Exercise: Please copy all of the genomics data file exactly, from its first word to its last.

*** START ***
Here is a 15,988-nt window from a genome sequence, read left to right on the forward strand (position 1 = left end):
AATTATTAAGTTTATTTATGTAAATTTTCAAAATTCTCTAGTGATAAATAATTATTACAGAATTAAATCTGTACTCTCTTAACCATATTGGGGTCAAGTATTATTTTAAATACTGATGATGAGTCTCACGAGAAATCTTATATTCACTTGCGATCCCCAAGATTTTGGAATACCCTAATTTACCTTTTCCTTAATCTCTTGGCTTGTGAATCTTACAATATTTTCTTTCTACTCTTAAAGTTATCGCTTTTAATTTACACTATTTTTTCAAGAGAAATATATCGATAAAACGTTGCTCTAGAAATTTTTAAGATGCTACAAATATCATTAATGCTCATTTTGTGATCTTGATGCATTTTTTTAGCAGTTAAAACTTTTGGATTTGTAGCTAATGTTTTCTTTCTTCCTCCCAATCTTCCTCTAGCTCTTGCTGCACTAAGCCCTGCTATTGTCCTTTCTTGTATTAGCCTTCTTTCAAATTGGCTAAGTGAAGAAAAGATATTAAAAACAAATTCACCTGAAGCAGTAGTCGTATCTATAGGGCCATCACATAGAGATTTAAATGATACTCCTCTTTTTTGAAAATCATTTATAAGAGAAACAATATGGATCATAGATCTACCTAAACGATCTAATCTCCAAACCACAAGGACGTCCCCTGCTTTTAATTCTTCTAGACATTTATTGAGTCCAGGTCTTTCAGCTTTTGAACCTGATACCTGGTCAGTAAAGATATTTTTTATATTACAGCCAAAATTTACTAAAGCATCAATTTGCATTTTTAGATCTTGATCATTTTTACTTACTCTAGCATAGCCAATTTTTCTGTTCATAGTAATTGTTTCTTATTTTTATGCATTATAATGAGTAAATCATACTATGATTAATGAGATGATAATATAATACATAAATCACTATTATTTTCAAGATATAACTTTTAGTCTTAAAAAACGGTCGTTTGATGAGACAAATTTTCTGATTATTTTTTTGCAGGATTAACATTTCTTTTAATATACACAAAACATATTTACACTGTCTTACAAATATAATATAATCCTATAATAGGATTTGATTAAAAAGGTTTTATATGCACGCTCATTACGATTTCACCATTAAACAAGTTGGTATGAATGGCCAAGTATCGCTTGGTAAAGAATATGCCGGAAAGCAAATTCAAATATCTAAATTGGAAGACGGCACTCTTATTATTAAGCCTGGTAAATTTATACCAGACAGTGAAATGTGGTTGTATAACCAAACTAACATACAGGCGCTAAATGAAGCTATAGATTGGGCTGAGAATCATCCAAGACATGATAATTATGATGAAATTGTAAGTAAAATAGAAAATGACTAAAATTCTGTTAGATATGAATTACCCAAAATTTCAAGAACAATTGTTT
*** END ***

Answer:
Here is a 15,988-nt window from a genome sequence, read left to right on the forward strand (position 1 = left end):
AATTATTAAGTTTATTTATGTAAATTTTCAAAATTCTCTAGTGATAAATAATTATTACAGAATTAAATCTGTACTCTCTTAACCATATTGGGGTCAAGTATTATTTTAAATACTGATGATGAGTCTCACGAGAAATCTTATATTCACTTGCGATCCCCAAGATTTTGGAATACCCTAATTTACCTTTTCCTTAATCTCTTGGCTTGTGAATCTTACAATATTTTCTTTCTACTCTTAAAGTTATCGCTTTTAATTTACACTATTTTTTCAAGAGAAATATATCGATAAAACGTTGCTCTAGAAATTTTTAAGATGCTACAAATATCATTAATGCTCATTTTGTGATCTTGATGCATTTTTTTAGCAGTTAAAACTTTTGGATTTGTAGCTAATGTTTTCTTTCTTCCTCCCAATCTTCCTCTAGCTCTTGCTGCACTAAGCCCTGCTATTGTCCTTTCTTGTATTAGCCTTCTTTCAAATTGGCTAAGTGAAGAAAAGATATTAAAAACAAATTCACCTGAAGCAGTAGTCGTATCTATAGGGCCATCACATAGAGATTTAAATGATACTCCTCTTTTTTGAAAATCATTTATAAGAGAAACAATATGGATCATAGATCTACCTAAACGATCTAATCTCCAAACCACAAGGACGTCCCCTGCTTTTAATTCTTCTAGACATTTATTGAGTCCAGGTCTTTCAGCTTTTGAACCTGATACCTGGTCAGTAAAGATATTTTTTATATTACAGCCAAAATTTACTAAAGCATCAATTTGCATTTTTAGATCTTGATCATTTTTACTTACTCTAGCATAGCCAATTTTTCTGTTCATAGTAATTGTTTCTTATTTTTATGCATTATAATGAGTAAATCATACTATGATTAATGAGATGATAATATAATACATAAATCACTATTATTTTCAAGATATAACTTTTAGTCTTAAAAAACGGTCGTTTGATGAGACAAATTTTCTGATTATTTTTTTGCAGGATTAACATTTCTTTTAATATACACAAAACATATTTACACTGTCTTACAAATATAATATAATCCTATAATAGGATTTGATTAAAAAGGTTTTATATGCACGCTCATTACGATTTCACCATTAAACAAGTTGGTATGAATGGCCAAGTATCGCTTGGTAAAGAATATGCCGGAAAGCAAATTCAAATATCTAAATTGGAAGACGGCACTCTTATTATTAAGCCTGGTAAATTTATACCAGACAGTGAAATGTGGTTGTATAACCAAACTAACATACAGGCGCTAAATGAAGCTATAGATTGGGCTGAGAATCATCCAAGACATGATAATTATGATGAAATTGTAAGTAAAATAGAAAATGACTAAAATTCTGTTAGATATGAATTACCCAAAATTTCAAGAACAATTGTTT